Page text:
6, but the Palm Springs International Film Society announced the change of plan in a statement on Monday. The annual awards were planned to be presented at a black-tie ceremony held at the Palm Springs Convention Center on Jan.
"The Film Awards will partner with 'Entertainment Tonight' to celebrate this year’s honorees with details to follow," the statement continued. "Those who purchased tickets for the Film Awards will be reimbursed. We hope to return to the Film Awards to an in-person event in 2023."
The film society also noted that the screening portion Palm Springs Film Festival, which runs Jan. 7-17, will still take place and require proof of vaccination and masks in theaters. Details of COVID-19 safety protocols can be found at
In addition, Variety will not be hosting its annual "10 Directors to Watch" and Creative Impact Awards brunch in person. Initially planned for Jan. 7 at the Parker Palm Springs, honorees for that event include Javier Bardem (the Creative Impact in Acting award winner) and Asghar Farhadi (Creative Impact in Directing award).
The Vanguard Award goes to Sir Kenneth Branagh and the cast of "Belfast" (Caitríona Balfe, Jamie Dornan, Ciarán Hinds and Jude Hill), while the cast of "King Richard" (Will Smith, Aunjanue Ellis, Saniyya Sidney, Demi Singleton, Jon Bernthal and Tony Goldwyn) nabbed the Ensemble Performance Award. Boom!"), Lady Gaga (the Icon Award, "House of Gucci") and Nicole Kidman (the Career Achievement Award," Being the Ricardos"). Considered a pre-cursor to the Academy Awards and one of the first major award shows of the new year, the festival's 2022 awards honorees are Kristen Stewart (who earned the Spotlight Award, Actress for "Spencer"), Penélope Cruz (the International Star Award, Actress for "Parallel Mothers"), Jane Campion (Director of the Year, "The Power of the Dog"), Jessica Chastain (the Desert Palm Achievement Award, Actress for "The Eyes of Tammy Faye"), Jennifer Hudson (the Chairman's Award, "Respect"), Andrew Garfield (the Desert Palm Achievement Award, Actor for "Tick, Tick …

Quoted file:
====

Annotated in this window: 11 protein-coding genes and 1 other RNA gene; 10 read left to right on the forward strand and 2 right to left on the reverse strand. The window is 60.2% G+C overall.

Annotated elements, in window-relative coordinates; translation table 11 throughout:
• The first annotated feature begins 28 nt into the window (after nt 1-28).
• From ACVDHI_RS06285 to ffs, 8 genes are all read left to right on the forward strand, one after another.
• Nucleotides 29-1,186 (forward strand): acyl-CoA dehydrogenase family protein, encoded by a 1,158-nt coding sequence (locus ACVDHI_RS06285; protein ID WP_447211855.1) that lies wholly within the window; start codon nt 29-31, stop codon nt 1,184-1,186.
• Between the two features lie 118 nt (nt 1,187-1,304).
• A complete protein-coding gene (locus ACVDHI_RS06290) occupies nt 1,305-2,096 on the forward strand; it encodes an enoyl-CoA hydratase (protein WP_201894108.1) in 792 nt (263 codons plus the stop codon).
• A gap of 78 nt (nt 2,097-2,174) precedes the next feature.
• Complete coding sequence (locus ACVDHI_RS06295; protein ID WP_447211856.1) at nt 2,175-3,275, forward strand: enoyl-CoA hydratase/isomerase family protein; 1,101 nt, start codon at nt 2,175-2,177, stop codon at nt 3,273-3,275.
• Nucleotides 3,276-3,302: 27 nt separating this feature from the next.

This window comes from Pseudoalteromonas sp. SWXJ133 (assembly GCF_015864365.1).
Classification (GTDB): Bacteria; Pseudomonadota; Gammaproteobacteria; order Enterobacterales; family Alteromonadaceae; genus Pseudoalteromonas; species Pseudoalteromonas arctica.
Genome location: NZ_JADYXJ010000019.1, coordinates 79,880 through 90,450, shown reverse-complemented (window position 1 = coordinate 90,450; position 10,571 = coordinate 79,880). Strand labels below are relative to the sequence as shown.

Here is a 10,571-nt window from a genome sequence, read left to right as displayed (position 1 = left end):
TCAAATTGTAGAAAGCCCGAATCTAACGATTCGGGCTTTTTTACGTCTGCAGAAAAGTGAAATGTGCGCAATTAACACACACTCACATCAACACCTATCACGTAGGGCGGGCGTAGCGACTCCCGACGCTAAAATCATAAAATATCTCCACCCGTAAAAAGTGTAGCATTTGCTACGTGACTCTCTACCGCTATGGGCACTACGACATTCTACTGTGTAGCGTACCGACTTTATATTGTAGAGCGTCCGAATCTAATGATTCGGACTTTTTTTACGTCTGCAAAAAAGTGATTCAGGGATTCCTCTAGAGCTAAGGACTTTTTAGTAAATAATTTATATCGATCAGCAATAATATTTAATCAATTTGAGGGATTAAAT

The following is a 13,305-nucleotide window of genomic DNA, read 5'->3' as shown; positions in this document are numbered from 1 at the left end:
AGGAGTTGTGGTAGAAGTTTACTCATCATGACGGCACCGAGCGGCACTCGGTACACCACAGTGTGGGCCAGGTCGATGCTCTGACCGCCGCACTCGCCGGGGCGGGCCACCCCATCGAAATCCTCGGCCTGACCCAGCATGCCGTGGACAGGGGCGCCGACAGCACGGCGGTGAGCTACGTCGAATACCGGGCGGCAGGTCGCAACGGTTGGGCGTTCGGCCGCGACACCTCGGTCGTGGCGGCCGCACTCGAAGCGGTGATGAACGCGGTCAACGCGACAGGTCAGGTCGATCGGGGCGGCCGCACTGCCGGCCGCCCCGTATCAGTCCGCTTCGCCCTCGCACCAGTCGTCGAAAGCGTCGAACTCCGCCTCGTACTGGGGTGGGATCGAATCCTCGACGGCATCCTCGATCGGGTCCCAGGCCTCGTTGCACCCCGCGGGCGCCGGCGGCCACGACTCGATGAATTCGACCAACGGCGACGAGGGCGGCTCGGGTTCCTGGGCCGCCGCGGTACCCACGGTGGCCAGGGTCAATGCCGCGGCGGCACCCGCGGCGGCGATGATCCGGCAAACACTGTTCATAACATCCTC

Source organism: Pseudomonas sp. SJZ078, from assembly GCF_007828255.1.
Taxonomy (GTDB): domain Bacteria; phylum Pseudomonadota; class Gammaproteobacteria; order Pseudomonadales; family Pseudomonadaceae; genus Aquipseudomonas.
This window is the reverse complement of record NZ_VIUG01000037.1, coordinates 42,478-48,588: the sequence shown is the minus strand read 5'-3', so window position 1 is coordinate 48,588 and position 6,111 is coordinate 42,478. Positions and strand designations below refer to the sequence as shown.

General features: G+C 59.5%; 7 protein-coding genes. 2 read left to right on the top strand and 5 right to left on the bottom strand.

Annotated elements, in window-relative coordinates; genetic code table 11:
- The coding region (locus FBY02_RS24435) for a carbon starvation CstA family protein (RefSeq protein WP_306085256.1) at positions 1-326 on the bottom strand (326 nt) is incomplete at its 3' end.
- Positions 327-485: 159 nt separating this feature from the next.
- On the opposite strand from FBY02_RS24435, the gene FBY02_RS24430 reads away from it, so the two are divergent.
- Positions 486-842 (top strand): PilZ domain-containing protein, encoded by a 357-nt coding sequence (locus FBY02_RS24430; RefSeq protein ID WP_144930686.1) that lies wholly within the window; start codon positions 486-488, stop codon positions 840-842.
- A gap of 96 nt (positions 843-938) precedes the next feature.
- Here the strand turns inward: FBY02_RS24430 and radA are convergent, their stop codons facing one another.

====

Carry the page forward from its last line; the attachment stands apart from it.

This marks the second consecutive year the Palm Springs Film Awards gala has been canceled. Billie Holiday”), Anthony Hopkins (“The Father”), Daniel Kaluuya (“Judas and the Black Messiah”), Carey Mulligan (“Promising Young Woman”), Leslie Odom Jr. (“One Night in Miami”), Gary Oldman (“Mank”), Chloé Zhao (“Nomadland”) and the film “The Trial of the Chicago 7.” All 11 awardees went on to receive Academy Award nominations, with Hopkins, Kaluuya and Zhao nabbing Oscar trophies. For 2021, the film festival nominally acknowledged 11 honorees — Riz Ahmed (“Sound of Metal”), Viola Davis (“Ma Rainey’s Black Bottom”), Andra Day (“The United States vs.
"The Palm Springs Film Awards are one of the largest events in the film world with 2,500 guests and more than 1,000 staff in the room." "We are taking this action due to the recent spike in COVID cases and out of an abundance of caution to ensure the health and safety of the honorees, patrons, and staff," the statement read.
For the second consecutive year, the Palm Springs International Film Festival has canceled its star-studded, in-person awards gala amid rising concerns around COVID-19 and the Omicron variant.